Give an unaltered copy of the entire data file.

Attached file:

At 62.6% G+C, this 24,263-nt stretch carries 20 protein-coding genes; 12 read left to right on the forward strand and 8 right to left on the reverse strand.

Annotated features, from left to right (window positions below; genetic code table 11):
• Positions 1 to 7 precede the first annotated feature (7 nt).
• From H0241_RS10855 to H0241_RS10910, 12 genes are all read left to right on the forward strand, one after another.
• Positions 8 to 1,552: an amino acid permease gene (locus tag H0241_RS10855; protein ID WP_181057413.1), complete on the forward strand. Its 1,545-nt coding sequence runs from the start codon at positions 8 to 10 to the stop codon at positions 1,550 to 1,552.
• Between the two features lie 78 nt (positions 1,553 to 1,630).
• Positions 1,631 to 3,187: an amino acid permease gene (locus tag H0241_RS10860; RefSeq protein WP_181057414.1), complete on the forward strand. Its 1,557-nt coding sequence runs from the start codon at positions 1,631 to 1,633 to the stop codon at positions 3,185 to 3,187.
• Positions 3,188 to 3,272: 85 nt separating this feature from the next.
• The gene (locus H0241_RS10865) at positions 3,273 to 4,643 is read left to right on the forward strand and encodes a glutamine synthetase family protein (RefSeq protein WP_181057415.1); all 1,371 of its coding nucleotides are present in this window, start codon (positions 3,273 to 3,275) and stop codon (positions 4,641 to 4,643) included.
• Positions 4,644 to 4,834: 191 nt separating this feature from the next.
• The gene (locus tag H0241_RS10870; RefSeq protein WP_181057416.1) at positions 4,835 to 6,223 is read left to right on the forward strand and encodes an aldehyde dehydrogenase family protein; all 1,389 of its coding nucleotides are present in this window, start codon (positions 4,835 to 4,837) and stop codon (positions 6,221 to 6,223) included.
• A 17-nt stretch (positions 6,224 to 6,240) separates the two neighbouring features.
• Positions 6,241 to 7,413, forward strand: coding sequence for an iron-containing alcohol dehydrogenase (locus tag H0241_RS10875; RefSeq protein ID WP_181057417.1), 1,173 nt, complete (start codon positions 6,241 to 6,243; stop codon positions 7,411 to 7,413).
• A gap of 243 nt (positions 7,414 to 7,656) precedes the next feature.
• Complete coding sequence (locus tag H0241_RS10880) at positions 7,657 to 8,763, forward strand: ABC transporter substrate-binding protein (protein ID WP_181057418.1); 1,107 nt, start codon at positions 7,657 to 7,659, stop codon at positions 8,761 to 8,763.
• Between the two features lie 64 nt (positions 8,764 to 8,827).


At 62.6% G+C, this 24,263-nt stretch carries 20 protein-coding genes; 12 read left to right on the forward strand and 8 right to left on the reverse strand.

Annotated features, from left to right (window positions below; genetic code table 11):
• Positions 1 to 7 precede the first annotated feature (7 nt).
• From H0241_RS10855 to H0241_RS10910, 12 genes are all read left to right on the forward strand, one after another.
• Positions 8 to 1,552: an amino acid permease gene (locus tag H0241_RS10855; protein ID WP_181057413.1), complete on the forward strand. Its 1,545-nt coding sequence runs from the start codon at positions 8 to 10 to the stop codon at positions 1,550 to 1,552.
• Between the two features lie 78 nt (positions 1,553 to 1,630).
• Positions 1,631 to 3,187: an amino acid permease gene (locus tag H0241_RS10860; RefSeq protein WP_181057414.1), complete on the forward strand. Its 1,557-nt coding sequence runs from the start codon at positions 1,631 to 1,633 to the stop codon at positions 3,185 to 3,187.
• Positions 3,188 to 3,272: 85 nt separating this feature from the next.
• The gene (locus H0241_RS10865) at positions 3,273 to 4,643 is read left to right on the forward strand and encodes a glutamine synthetase family protein (RefSeq protein WP_181057415.1); all 1,371 of its coding nucleotides are present in this window, start codon (positions 3,273 to 3,275) and stop codon (positions 4,641 to 4,643) included.
• Positions 4,644 to 4,834: 191 nt separating this feature from the next.
• The gene (locus tag H0241_RS10870; RefSeq protein WP_181057416.1) at positions 4,835 to 6,223 is read left to right on the forward strand and encodes an aldehyde dehydrogenase family protein; all 1,389 of its coding nucleotides are present in this window, start codon (positions 4,835 to 4,837) and stop codon (positions 6,221 to 6,223) included.
• A 17-nt stretch (positions 6,224 to 6,240) separates the two neighbouring features.
• Positions 6,241 to 7,413, forward strand: coding sequence for an iron-containing alcohol dehydrogenase (locus tag H0241_RS10875; RefSeq protein ID WP_181057417.1), 1,173 nt, complete (start codon positions 6,241 to 6,243; stop codon positions 7,411 to 7,413).
• A gap of 243 nt (positions 7,414 to 7,656) precedes the next feature.
• Complete coding sequence (locus tag H0241_RS10880) at positions 7,657 to 8,763, forward strand: ABC transporter substrate-binding protein (protein ID WP_181057418.1); 1,107 nt, start codon at positions 7,657 to 7,659, stop codon at positions 8,761 to 8,763.
• Between the two features lie 64 nt (positions 8,764 to 8,827).